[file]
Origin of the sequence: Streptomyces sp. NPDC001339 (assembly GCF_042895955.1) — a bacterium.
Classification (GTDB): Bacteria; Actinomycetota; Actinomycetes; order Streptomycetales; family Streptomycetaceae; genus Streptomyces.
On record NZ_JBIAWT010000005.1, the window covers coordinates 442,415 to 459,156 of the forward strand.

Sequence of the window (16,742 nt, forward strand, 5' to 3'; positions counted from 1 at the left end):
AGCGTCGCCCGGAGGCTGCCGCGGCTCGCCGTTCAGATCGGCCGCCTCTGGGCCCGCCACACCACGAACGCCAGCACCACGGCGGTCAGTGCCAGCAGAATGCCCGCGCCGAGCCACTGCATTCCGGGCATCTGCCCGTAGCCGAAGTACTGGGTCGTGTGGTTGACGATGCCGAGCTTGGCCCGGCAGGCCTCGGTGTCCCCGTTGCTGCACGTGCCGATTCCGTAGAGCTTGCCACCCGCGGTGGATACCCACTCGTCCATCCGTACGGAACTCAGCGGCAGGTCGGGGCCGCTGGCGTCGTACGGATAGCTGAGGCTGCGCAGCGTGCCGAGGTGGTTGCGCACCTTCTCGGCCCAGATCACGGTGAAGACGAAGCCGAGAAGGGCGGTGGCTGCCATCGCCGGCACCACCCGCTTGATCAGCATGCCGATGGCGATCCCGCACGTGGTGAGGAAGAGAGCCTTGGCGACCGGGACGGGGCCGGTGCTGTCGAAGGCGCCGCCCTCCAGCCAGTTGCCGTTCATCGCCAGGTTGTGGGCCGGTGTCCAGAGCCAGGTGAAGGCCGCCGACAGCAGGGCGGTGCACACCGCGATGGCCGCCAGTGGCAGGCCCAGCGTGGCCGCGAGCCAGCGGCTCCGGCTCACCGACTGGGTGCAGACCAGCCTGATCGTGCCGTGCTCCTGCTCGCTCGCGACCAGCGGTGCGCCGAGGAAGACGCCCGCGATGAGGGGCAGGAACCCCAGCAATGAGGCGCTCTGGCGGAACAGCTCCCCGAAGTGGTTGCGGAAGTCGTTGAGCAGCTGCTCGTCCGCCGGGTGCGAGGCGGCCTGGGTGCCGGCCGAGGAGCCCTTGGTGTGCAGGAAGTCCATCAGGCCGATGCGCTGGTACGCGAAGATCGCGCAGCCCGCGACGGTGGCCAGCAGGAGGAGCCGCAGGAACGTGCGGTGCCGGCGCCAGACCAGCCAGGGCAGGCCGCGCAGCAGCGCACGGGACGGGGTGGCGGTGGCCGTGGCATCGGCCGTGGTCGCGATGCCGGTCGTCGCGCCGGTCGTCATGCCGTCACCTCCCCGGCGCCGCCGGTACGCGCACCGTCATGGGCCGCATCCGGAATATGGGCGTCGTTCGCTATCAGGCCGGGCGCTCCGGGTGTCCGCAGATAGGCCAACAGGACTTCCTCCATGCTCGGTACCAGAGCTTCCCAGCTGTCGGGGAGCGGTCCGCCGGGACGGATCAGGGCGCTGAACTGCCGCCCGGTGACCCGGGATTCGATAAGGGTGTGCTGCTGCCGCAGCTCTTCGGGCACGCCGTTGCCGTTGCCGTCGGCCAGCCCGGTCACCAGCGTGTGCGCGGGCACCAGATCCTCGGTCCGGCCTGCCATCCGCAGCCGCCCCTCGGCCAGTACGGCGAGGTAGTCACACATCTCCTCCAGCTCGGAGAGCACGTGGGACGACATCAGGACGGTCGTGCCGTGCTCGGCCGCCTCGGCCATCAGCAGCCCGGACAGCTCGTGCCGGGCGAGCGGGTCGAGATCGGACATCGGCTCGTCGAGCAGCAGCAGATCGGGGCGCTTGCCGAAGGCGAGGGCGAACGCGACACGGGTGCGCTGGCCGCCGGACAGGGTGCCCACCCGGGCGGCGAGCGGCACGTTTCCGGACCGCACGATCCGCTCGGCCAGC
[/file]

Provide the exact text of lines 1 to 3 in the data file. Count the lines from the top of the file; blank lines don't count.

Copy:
Origin of the sequence: Streptomyces sp. NPDC001339 (assembly GCF_042895955.1) — a bacterium.
Classification (GTDB): Bacteria; Actinomycetota; Actinomycetes; order Streptomycetales; family Streptomycetaceae; genus Streptomyces.
On record NZ_JBIAWT010000005.1, the window covers coordinates 442,415 to 459,156 of the forward strand.